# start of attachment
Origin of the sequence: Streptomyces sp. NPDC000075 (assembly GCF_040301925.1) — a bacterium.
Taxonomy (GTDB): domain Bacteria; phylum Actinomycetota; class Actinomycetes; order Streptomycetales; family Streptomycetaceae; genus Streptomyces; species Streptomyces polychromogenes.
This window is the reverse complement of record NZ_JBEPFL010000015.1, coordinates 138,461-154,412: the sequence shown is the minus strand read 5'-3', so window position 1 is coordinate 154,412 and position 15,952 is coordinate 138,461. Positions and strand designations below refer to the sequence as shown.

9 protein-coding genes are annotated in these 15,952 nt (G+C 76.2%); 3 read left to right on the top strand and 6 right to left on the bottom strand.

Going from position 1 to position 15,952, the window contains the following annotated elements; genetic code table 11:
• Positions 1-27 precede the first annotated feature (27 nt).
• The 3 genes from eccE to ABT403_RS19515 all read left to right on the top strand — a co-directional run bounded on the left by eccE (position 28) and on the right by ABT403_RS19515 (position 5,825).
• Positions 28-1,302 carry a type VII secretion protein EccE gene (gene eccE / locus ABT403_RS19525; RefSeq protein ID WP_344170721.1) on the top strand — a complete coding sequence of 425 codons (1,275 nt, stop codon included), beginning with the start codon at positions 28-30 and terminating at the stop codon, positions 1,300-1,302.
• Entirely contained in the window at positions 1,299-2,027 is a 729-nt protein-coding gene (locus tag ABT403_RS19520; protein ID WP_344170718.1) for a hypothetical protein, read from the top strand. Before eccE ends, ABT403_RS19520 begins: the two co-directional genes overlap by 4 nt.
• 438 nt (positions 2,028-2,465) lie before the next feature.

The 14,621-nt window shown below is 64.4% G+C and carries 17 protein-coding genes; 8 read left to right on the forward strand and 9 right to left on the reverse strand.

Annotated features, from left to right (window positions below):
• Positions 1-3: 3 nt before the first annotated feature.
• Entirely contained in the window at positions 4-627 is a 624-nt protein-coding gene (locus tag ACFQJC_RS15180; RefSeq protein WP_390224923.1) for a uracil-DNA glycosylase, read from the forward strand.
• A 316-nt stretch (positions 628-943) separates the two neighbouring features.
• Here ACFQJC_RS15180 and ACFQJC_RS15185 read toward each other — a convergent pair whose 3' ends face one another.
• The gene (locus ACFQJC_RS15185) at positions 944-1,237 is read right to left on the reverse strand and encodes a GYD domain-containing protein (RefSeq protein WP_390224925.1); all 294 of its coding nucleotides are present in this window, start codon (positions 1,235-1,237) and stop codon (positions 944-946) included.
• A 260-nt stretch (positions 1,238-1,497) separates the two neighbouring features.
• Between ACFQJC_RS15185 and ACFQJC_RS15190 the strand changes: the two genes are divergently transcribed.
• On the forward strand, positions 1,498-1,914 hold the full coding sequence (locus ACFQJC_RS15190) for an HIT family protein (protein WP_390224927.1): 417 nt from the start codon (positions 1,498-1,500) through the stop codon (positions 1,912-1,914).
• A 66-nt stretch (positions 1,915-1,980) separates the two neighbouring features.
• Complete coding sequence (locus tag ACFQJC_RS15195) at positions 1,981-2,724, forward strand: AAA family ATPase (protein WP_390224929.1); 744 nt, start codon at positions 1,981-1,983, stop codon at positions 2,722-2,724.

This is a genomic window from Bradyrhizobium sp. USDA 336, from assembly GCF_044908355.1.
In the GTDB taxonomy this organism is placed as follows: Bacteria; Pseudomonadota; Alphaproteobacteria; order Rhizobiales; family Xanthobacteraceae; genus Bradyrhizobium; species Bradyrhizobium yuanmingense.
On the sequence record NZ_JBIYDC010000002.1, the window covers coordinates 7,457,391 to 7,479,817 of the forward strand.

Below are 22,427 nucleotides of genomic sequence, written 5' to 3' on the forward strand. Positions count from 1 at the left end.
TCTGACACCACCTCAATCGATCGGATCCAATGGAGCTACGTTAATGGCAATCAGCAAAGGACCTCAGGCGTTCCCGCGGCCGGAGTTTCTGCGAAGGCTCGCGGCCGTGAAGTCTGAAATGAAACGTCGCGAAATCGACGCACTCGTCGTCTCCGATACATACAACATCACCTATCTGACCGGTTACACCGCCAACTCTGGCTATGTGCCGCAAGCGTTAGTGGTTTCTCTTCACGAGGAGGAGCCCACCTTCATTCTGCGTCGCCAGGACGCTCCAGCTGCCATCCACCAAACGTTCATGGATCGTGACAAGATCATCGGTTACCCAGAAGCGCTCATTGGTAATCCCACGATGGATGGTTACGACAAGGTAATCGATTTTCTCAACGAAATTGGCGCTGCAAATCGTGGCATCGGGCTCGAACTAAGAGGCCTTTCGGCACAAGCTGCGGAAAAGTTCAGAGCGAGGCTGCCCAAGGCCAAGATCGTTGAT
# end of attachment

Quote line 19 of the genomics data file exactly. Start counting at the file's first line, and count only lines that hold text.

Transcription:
• Between ACFQJC_RS15185 and ACFQJC_RS15190 the strand changes: the two genes are divergently transcribed.